The mother died three years later in 1898, age 43 years, and was buried from our church.

Whatever became of Baby Hannah, the first baby baptized in our church? Census data suggests she became an artist’s model, downtown, at age 19, before disappearing from the available records.    

Divine Providence

Rev. Joseph O’Neill

Our patron saint Francis de Sales knew that outcomes can’t always be controlled, and things don’t always turn out as planned, but he advised: “If you have a sure trust in God, the success that comes to you will always be that which is most useful to you, whether it appears good or bad in your private judgment.

A long-ago news item, reporting an effort to change an archdiocesan assignment, offers an intriguing backward glance at the providence that brought us where we are today.

When our parish was carved from the territory of St. James Parish (today St. Agatha-St. James) at 38th and Chestnut, in 1890, our founding pastor was Reverend Joseph O’Neill, who had been assisting at St. James. In March 1898, the Philadelphia Inquirer reported that parishioners at St. James moved to have him back:

“In fact the feeling has risen to such an extent that a meeting of the members the parish will be held evening in the church building, the intention being to prepare a formal protest to be sent to Archbishop Ryan.”

“In discussing the matter a member of the congregation said: ‘We are going to make this protest because we feel that Father Joseph O’Neill, now in charge of St. Francis de Sales, forty-seventh street and Springfield avenue, was entitled to the rectorship of St. James’ when it was made vacant by the departure of Father P. J. Garvey. Father O’Neill came to the parish sixteen years ago, just one year before Father Garvey assumed charge. When the mission St. Francis de Sales was started Father O’Neill was placed in charge and has been there ever since. Father O’Neill is a man 55 years old and has endeared himself to very one with whom he has been thrown in contact, and we do not like the idea of having him set aside for Father Monahan, who is from the Cathedral and whom we do not know.’”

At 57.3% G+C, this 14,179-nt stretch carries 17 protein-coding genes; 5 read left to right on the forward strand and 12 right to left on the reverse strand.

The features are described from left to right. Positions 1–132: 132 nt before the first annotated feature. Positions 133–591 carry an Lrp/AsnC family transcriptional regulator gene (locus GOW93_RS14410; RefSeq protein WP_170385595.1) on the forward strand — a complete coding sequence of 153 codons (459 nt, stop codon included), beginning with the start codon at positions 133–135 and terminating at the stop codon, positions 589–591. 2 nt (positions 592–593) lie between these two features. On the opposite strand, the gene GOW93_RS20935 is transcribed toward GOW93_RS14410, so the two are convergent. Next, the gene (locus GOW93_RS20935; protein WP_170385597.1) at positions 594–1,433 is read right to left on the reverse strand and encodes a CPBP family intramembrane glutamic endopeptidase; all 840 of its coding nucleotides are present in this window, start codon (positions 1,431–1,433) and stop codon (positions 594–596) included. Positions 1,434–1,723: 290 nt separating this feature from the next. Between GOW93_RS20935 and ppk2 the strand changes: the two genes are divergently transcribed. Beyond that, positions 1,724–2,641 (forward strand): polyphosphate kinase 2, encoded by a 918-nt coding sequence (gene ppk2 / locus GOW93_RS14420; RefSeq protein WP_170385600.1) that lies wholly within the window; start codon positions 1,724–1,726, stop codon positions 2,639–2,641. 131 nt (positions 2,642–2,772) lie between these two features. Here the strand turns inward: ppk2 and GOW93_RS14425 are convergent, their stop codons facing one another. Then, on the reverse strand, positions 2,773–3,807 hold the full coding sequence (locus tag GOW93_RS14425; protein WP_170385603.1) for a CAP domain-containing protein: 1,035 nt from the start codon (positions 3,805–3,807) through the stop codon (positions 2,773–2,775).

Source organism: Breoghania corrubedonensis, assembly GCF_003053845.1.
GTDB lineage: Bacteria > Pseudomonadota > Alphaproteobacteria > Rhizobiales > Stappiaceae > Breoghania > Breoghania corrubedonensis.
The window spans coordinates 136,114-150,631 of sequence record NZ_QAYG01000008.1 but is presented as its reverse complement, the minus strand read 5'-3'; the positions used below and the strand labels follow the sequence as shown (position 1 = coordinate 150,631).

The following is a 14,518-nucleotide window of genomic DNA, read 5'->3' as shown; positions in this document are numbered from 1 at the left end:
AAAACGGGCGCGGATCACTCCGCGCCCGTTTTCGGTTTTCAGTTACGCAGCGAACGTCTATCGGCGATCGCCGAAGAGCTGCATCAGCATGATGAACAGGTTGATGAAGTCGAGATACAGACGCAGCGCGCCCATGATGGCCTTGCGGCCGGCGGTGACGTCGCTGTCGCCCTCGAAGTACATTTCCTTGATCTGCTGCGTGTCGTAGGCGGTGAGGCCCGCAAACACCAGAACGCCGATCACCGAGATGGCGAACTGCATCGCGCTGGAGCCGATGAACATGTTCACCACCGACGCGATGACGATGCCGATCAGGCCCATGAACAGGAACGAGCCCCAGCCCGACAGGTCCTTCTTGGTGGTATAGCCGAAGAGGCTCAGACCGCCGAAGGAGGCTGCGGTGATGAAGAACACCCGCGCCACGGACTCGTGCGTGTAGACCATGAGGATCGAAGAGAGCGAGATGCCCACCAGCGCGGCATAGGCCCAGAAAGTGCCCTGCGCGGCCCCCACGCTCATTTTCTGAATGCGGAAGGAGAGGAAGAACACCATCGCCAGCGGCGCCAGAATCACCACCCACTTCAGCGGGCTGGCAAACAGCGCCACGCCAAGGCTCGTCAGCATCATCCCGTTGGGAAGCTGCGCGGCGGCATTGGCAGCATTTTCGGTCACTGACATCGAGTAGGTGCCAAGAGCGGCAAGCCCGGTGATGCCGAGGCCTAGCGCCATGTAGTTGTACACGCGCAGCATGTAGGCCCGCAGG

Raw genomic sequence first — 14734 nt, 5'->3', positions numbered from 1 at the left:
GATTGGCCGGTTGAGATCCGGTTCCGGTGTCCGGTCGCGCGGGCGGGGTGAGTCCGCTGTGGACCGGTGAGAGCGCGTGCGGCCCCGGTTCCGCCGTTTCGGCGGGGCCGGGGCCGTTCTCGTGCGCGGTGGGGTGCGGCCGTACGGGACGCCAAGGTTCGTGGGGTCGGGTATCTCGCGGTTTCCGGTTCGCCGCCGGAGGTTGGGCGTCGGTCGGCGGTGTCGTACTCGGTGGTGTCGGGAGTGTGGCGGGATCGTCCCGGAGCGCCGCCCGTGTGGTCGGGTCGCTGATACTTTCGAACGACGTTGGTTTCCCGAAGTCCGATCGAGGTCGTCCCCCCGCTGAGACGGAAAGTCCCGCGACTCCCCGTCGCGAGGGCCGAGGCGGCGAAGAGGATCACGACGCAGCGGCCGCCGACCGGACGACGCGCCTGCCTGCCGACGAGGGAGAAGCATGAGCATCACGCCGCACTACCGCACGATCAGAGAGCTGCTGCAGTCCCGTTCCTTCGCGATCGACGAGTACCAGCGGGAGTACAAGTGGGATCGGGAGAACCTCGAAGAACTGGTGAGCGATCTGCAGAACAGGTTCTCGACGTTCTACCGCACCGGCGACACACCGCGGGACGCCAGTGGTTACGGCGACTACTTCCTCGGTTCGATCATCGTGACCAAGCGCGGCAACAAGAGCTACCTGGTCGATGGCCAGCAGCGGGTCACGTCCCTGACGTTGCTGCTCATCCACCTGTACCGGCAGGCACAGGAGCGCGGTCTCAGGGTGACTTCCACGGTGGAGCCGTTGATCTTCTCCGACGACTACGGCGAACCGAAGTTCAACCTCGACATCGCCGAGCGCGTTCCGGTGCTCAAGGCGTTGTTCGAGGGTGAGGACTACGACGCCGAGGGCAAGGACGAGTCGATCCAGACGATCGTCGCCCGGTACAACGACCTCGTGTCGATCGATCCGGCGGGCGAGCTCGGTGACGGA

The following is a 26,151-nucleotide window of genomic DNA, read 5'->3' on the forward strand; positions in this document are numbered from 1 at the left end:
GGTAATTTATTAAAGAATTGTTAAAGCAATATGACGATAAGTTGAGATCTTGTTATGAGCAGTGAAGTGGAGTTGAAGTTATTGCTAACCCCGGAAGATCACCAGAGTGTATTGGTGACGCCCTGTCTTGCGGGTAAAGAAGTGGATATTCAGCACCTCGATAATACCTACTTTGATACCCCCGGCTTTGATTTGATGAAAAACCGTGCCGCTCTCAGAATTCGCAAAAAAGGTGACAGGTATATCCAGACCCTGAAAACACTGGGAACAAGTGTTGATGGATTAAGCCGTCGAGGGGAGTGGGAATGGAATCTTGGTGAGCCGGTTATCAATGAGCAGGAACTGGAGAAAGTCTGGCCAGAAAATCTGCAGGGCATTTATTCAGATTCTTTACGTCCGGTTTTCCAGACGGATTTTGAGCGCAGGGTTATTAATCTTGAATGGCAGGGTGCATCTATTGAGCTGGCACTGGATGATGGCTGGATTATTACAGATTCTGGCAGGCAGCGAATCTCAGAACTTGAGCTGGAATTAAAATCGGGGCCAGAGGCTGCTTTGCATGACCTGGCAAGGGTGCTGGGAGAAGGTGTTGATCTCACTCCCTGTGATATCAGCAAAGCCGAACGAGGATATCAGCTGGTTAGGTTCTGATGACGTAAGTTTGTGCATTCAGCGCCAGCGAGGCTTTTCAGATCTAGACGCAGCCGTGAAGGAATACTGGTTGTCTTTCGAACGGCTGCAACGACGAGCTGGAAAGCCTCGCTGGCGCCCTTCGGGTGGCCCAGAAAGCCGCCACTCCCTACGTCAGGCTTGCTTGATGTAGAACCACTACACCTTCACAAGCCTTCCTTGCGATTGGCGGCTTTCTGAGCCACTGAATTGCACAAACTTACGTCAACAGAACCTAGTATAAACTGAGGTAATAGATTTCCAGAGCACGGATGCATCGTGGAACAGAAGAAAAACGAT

“A committee has been appointed and they have been so energetic that a good meeting is expected. The members of the congregation who are foremost in the fight for Father O’Neill say that they do not oppose Father Monahan on personal grounds, in fact they would be pleased to have him as rector if Father O’Neill had not been slighted. It is realized, of course, that the congregation has no choice in the selection of rectors, but they think. that a strong protest will have weight.”